Overnight settlements, better known as "Hell on Wheels," sprang up as the transcontinental railroad crossed Nebraska and Wyoming. Kreck tells their stories along with those of the heroic individuals who managed, finally, to create permanent towns in the interior West.
Overnight settlements, better known as "Hell on Wheels," sprang up as the transcontinental railroad crossed Nebraska and Wyoming. They brought opportunity not only for legitimate business but also for gamblers, land speculators, prostitutes, and thugs. Dick Kreck tells their stories along with the heroic individuals who managed, finally, to create permanent towns in the interior West.
The First Transcontinental Railroad, originally called the Pacific Railroad, was a railroad built in the United States between 1863 and 1869 that connected the western part of America with its eastern part. Built by the Central Pacific Railroad of California and the Union Pacific Railroad, it connected the Eastern terminus of Council Bluffs, Iowa/Omaha, Nebraska with the railroad lines of the Pacific Ocean at Oakland, California. In time, it would link in with the existing railway network present on the Eastern Coast of America, thus connecting the Atlantic and Pacific coast of the United States for the first time by rail. Because of this, the line received a second nickname, “the Overland Route.” The railroad was a government operation, authorized by Congress during the height of the Civil War. Congress passed the Pacific Railroad Acts in 1862 and again in 1864. To pay for it, the US government issued 30 year bonds, as well as granting government land to contractors. The construction of the line was a major achievement by both the Union Pacific (constructing westward from Iowa) and the Central Pacific (constructing eastward from California). The line was officially opened on May 10, 1869, with the Last Spike driven through the railway at Promontory Summit, Utah. James K. Wheaton looks at the history in this eBook.
After the Civil War, the building of the transcontinental railroad was the nineteenth century's most transformative event. Beginning in 1842 with a visionary's dream to span the continent with twin bands of iron, Empire Express captures three dramatic decades in which the United States effectively doubled in size, fought three wars, and began to discover a new national identity. From self--made entrepreneurs such as the Union Pacific's Thomas Durant and era--defining figures such as President Lincoln to the thousands of laborers whose backbreaking work made the railroad possible, this extraordinary narrative summons an astonishing array of voices to give new dimension not only to this epic endeavor but also to the culture, political struggles, and social conflicts of an unforgettable period in American history.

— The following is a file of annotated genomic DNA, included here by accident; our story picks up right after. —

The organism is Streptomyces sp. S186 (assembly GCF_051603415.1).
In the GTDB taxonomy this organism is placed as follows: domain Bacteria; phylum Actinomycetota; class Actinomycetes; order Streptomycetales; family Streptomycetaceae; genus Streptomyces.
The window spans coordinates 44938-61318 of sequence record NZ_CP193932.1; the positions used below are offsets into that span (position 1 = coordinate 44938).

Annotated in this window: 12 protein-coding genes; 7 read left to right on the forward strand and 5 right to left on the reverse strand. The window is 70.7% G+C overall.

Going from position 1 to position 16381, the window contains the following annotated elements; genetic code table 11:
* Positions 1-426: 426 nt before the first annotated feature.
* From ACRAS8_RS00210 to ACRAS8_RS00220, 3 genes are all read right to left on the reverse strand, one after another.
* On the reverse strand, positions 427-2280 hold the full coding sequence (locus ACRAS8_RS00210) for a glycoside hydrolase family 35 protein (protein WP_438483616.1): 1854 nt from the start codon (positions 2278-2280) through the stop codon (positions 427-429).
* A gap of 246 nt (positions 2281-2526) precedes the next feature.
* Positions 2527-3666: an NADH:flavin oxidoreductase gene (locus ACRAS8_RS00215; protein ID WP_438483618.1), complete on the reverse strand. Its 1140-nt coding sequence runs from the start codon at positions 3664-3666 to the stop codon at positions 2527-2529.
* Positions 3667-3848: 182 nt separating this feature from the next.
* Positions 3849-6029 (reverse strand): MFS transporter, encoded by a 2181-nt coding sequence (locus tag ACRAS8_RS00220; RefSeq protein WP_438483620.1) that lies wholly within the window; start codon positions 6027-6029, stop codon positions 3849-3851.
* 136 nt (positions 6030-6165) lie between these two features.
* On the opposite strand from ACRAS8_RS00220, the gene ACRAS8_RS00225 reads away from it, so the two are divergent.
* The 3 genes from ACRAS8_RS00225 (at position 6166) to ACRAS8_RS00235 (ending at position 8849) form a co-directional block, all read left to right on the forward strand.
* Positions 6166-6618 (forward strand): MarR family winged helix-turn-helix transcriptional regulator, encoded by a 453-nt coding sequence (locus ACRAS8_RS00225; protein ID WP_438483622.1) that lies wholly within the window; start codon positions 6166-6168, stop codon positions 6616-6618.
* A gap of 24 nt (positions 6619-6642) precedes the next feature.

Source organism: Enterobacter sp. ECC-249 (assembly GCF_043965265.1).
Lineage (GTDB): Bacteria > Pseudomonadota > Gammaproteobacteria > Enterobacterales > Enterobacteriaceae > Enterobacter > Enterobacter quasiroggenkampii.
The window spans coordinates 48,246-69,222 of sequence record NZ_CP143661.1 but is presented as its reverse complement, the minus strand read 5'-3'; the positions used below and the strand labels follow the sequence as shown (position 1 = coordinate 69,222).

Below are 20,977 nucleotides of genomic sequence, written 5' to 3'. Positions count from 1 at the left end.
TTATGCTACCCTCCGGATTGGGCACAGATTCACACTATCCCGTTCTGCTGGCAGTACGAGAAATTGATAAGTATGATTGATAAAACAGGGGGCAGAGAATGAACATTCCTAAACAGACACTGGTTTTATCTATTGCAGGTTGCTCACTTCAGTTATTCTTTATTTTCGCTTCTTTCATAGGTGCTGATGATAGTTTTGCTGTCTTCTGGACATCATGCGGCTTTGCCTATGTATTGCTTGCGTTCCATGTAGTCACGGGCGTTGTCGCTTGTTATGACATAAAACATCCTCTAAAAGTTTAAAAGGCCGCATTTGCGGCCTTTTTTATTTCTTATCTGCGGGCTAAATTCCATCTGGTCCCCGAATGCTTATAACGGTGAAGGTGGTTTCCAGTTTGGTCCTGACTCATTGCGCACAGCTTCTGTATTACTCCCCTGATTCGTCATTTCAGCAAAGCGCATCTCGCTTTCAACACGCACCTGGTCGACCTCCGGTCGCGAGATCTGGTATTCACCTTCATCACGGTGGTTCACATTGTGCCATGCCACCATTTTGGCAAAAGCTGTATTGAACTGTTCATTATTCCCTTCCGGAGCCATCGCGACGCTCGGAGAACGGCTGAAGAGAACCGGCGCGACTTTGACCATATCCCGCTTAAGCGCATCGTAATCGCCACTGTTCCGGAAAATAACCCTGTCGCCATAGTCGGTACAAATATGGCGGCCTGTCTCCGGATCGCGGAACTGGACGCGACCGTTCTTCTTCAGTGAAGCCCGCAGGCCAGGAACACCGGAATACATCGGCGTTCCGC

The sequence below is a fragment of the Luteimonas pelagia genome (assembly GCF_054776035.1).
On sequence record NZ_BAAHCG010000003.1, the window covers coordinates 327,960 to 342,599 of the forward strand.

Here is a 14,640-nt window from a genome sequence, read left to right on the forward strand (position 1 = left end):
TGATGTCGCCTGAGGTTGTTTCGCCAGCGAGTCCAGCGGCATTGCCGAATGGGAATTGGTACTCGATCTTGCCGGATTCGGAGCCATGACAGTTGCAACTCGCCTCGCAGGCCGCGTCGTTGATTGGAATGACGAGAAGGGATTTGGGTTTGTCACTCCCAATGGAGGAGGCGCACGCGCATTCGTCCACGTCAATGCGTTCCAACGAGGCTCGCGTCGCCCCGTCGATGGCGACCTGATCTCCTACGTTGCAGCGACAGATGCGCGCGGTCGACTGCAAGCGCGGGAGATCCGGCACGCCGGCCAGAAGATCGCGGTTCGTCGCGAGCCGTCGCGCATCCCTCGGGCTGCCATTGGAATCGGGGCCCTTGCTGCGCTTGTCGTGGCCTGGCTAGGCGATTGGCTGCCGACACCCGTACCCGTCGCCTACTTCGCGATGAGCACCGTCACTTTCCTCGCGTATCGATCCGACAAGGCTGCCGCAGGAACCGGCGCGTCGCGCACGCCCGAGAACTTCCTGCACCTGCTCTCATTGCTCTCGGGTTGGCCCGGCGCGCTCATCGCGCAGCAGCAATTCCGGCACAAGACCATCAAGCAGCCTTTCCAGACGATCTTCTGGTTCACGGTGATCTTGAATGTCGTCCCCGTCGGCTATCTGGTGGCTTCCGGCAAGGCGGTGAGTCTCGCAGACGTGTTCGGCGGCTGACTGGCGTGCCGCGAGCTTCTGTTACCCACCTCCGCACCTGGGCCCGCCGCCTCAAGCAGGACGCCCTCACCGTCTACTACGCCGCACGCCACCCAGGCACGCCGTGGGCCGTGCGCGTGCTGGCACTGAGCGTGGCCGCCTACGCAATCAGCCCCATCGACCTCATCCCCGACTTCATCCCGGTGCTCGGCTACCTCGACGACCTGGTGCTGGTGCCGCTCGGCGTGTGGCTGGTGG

The Union Pacific and Central Pacific Railroads were officially joined on May 10, 1869 at Promontory Point, Utah, with the driving of a golden spike. This historic ceremony marked the completion of the first transcontinental railroad. Spanning the Sierras and the “Great American Desert,” the tracks connected San Francisco to Council Bluffs, Iowa. A Great and Shining Road is the exciting story of a mammoth feat that called forth entrepreneurial daring, financial wizardry, technological innovation, political courage and chicanery, and the heroism of thousands of laborers.
In the 1850s, gold fever swept the West, but people had to walk, sail, or ride horses for months on end to seek their fortune. The question of faster, safer transportation was posed by national leaders. But with 1,800 miles of seemingly impenetrable mountains, searing deserts, and endless plains between the Missouri River and San Francisco, could a transcontinental railroad be built? It seemed impossible. Eventually, two railroad companies, the Central Pacific, which laid the tracks eastward, and the Union Pacific, which moved west, began the job. In one great race between iron men with iron wills, tens of thousands of workers blasted the longest tunnels that had ever been constructed, built the highest bridges that had ever been created, and finally linked the nation by two bands of steel, changing America forever.
Readers may know the basic facts about the creation of the first transcontinental railroad, but the full story behind the push to connect the United States by rail is much more than the names and dates taught in history classes. Readers discover the exciting, important details—including the contributions of immigrants—as they encounter engaging main text, comprehensive sidebars, and historical images that include carefully chosen primary sources. These text features come together to give readers an in-depth look at the first successful attempt to connect the United States through transportation.